Soniccouture’s Box of Tricks is an expansive sample library, the brainchild of a unique collaboration with Imogen Heap.
If you are familiar with Imogen Heap’s colorful music, you probably know what to expect from Box of Tricks.
Not only are there thirteen sample-based instrument modules – array-mbira, cello, cocktail-kit, tongue drum, body & vocal percussion, vibraphone, vocalpad, boomwhackers, whirly-tubes, glockenspiel, Shruti box, waterphone, and marxophone, but also extensive coding and scripting beneath the surface for advanced rhythmic triggering along with a multitude of custom effects, made and tailored for both studio production and live play.
Kontakt Player 5.5 Compatible
30GB core sample library (13GB with Kontakt’s compression)
13 Kontakt Instruments
24/96 Stereo Sampling
Multiple velocity layers, round robin layers & articulations (varies per instrument)
170 Snapshot presets
12.7 GB download delivered by Soniccouture Cloud Downloader App
The sounds The Array-Mbira sounds slightly off-kilter in an exciting way. Boomwackers sound fun and lively, while the cello is realistic and has a beautiful dark tone (some more noisy and experimental sounds are also available from this instrument, which could be gorgeous in certain instances).
The Cocktail Kit is a striking acoustic drum kit with plenty of supplementary percussions, all with a distinct and rich tonality.
Glockenspiel has quite a nice sheen to it. Marxophone is mesmerizing, especially in the upper-mid frequencies. Shruti Box has a lovely airy yet almost organ-like texture that that catches the ear in a lovely way, especially with the built in custom effects.
The Tongue Drum is a very peaceful/tranquil, it’s very soothing when played win conjunction with the Jammer 2.0. The Vibraphone sounds great for sustained-note play.
It should be noted that many instruments have Reverse mode, which easily allow a user to reverse all samples that are played.
The Vocal Pad is the best vocal sample library I have found to date, the sampling and scripting for this instrument have gone above and beyond – it’s impossible to make it sound bad/uninteresting. The Voice and Body Percussion are very creative and usable; some of these samples, in particular, are pristine.
The Waterphone is eerie but vibrant, and the Whirly Tubes are fascinatingly airy sinusoid-ish waves that could be brilliant in certain situations.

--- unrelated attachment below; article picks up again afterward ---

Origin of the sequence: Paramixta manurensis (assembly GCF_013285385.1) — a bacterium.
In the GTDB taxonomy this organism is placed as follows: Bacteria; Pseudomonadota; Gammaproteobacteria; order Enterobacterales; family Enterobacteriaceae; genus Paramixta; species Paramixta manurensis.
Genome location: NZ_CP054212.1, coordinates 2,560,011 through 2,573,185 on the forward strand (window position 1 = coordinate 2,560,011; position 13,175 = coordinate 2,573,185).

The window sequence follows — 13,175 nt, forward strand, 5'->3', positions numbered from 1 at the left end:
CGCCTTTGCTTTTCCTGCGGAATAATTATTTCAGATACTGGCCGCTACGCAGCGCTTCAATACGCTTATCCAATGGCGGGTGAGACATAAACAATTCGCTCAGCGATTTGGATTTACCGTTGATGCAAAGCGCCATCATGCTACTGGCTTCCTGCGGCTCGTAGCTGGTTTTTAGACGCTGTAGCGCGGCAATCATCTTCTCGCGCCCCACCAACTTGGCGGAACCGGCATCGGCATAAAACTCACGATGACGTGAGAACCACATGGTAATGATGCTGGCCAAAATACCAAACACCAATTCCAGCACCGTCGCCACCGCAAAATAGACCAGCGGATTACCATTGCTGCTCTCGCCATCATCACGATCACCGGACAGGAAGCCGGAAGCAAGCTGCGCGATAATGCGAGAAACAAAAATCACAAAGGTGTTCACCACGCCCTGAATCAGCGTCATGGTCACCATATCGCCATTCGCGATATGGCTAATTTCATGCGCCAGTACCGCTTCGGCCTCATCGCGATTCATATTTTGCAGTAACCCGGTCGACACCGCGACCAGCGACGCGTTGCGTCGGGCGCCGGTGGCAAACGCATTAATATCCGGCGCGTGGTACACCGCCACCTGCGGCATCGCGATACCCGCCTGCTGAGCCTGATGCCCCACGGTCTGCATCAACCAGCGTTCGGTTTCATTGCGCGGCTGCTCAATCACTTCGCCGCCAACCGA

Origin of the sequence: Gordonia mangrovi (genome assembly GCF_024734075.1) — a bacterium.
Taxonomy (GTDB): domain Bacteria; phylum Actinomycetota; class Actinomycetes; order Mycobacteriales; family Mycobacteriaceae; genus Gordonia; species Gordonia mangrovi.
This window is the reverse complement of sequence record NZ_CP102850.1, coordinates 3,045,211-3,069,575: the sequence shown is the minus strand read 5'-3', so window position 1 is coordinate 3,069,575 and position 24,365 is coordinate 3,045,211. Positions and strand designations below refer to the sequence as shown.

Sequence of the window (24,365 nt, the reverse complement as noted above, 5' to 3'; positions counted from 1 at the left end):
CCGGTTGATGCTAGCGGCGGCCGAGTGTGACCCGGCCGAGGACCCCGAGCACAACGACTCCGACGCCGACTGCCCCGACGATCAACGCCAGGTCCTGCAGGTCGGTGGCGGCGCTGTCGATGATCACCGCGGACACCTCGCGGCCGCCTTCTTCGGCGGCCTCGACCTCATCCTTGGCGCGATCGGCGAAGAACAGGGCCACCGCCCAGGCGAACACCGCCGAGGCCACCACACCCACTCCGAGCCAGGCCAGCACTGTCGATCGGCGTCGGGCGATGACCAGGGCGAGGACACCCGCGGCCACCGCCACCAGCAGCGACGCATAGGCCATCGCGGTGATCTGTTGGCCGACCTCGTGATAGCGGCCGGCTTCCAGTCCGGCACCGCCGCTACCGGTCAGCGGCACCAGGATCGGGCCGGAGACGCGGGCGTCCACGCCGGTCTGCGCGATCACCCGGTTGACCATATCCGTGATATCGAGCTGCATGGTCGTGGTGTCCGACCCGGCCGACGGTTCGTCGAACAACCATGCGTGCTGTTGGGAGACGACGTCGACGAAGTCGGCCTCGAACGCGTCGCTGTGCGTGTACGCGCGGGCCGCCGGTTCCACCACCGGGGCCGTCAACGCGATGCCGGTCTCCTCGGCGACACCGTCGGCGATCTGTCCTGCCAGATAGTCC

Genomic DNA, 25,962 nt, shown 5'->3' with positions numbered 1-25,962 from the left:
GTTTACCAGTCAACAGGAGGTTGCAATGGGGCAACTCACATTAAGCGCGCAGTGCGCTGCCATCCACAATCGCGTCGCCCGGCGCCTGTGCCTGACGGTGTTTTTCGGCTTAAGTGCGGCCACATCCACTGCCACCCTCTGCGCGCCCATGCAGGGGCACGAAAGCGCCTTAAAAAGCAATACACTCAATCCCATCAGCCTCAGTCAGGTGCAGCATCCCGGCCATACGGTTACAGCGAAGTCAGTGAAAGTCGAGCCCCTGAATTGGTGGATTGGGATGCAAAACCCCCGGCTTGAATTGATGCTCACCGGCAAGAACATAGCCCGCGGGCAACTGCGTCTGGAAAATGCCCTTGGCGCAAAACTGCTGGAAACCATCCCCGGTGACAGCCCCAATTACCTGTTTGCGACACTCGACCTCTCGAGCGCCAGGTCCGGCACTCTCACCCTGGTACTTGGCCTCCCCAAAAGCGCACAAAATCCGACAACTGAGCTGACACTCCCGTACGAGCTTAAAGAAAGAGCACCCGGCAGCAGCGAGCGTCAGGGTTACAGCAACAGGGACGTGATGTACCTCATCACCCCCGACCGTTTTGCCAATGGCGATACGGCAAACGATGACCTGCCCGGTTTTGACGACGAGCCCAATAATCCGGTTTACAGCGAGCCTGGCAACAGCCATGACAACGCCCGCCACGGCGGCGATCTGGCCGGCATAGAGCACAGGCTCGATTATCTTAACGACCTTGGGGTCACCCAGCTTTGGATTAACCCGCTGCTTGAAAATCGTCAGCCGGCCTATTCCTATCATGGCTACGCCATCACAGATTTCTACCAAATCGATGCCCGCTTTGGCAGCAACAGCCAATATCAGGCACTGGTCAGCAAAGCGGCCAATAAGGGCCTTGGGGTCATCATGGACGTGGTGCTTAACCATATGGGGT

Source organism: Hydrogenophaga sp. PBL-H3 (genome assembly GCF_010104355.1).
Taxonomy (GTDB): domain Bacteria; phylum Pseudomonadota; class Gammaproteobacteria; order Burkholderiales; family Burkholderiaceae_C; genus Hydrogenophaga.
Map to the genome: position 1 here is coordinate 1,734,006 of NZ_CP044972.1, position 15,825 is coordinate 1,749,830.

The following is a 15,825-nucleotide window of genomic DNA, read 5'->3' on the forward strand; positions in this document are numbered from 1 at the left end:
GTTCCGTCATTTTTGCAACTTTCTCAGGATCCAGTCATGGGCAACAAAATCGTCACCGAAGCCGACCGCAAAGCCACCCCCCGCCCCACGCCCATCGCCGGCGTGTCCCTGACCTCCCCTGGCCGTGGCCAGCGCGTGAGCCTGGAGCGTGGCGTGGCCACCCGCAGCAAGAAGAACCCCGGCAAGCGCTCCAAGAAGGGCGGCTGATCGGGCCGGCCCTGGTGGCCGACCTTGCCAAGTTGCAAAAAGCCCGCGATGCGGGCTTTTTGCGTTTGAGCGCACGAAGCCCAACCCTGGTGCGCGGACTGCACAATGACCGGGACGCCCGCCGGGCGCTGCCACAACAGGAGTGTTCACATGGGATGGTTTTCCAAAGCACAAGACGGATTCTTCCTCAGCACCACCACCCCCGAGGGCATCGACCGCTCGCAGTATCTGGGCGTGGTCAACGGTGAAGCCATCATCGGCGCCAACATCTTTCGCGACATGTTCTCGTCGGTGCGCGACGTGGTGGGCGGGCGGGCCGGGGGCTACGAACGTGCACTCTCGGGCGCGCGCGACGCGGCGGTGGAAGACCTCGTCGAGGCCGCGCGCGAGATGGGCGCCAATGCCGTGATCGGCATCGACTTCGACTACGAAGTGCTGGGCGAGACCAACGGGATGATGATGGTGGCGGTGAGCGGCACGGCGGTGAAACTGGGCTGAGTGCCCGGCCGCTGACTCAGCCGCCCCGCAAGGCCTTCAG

Euclidian beats are an incredible feature available within the Cocktail Kit and Vocal + Body Percussion Kit. It utilizes Euclidean mathematics to evenly space each hit across the bar in time – yielding interesting and complex beats:
I’ve never had more fun playing a drum kit, and I can imagine that this function would be incredible for live situations. MIDI can even be exported to one’s DAW for transferring to other instruments – this could be used as an impressive composition tool!
The Jammer is also quite formidable as well, easily fitting new patterns into pre-existing ones and flowing quite nicely. The evolve section is my favorite part – it introduces randomicity to five parameters: pitch, octave, velocity timing and gaps (randomly turning notes off), yielding impressively natural variations.
Conclusion Box of Tricks is a lot of bang for your buck – the instruments are sublime, as are the Kontakt scripting intricacies: allowing composition within Kontakt and the ability to export those MIDI patterns is, simply put, next-level innovation.
It may not be the best choice for more pop-oriented commercial productions, but if you’re interested in adding some more experimental and worldly sounds to your composer’s toolbox, I would highly recommend Box of Tricks.
Listen to the audio demos and buy Box of Tricks here.
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About The Author
He plays music. He also produces and works on various types of audio projects, including teaching, mixing, mastering